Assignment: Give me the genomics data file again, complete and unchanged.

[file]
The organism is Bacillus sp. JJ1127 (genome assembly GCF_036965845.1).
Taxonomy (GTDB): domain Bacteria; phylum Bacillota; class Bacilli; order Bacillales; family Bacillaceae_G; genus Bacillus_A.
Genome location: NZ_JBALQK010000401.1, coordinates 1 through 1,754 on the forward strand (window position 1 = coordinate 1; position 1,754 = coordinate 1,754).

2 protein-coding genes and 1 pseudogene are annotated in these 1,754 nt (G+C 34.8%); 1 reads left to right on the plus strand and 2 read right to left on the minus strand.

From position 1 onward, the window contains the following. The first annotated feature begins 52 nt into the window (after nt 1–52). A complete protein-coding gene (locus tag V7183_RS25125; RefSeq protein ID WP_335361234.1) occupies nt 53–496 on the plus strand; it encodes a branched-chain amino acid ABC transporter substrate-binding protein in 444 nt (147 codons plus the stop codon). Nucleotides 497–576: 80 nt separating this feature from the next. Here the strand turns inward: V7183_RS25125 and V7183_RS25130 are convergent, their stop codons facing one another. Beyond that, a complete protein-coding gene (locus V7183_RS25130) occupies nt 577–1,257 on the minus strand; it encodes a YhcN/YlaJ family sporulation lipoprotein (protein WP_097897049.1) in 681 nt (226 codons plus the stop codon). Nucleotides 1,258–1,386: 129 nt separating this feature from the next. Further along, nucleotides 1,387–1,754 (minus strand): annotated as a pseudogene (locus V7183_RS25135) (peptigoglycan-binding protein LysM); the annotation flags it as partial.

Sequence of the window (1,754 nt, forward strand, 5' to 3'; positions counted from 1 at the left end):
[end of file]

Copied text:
The organism is Bacillus sp. JJ1127 (genome assembly GCF_036965845.1).
Taxonomy (GTDB): domain Bacteria; phylum Bacillota; class Bacilli; order Bacillales; family Bacillaceae_G; genus Bacillus_A.
Genome location: NZ_JBALQK010000401.1, coordinates 1 through 1,754 on the forward strand (window position 1 = coordinate 1; position 1,754 = coordinate 1,754).

2 protein-coding genes and 1 pseudogene are annotated in these 1,754 nt (G+C 34.8%); 1 reads left to right on the plus strand and 2 read right to left on the minus strand.

From position 1 onward, the window contains the following. The first annotated feature begins 52 nt into the window (after nt 1–52). A complete protein-coding gene (locus tag V7183_RS25125; RefSeq protein ID WP_335361234.1) occupies nt 53–496 on the plus strand; it encodes a branched-chain amino acid ABC transporter substrate-binding protein in 444 nt (147 codons plus the stop codon). Nucleotides 497–576: 80 nt separating this feature from the next. Here the strand turns inward: V7183_RS25125 and V7183_RS25130 are convergent, their stop codons facing one another. Beyond that, a complete protein-coding gene (locus V7183_RS25130) occupies nt 577–1,257 on the minus strand; it encodes a YhcN/YlaJ family sporulation lipoprotein (protein WP_097897049.1) in 681 nt (226 codons plus the stop codon). Nucleotides 1,258–1,386: 129 nt separating this feature from the next. Further along, nucleotides 1,387–1,754 (minus strand): annotated as a pseudogene (locus V7183_RS25135) (peptigoglycan-binding protein LysM); the annotation flags it as partial.

Sequence of the window (1,754 nt, forward strand, 5' to 3'; positions counted from 1 at the left end):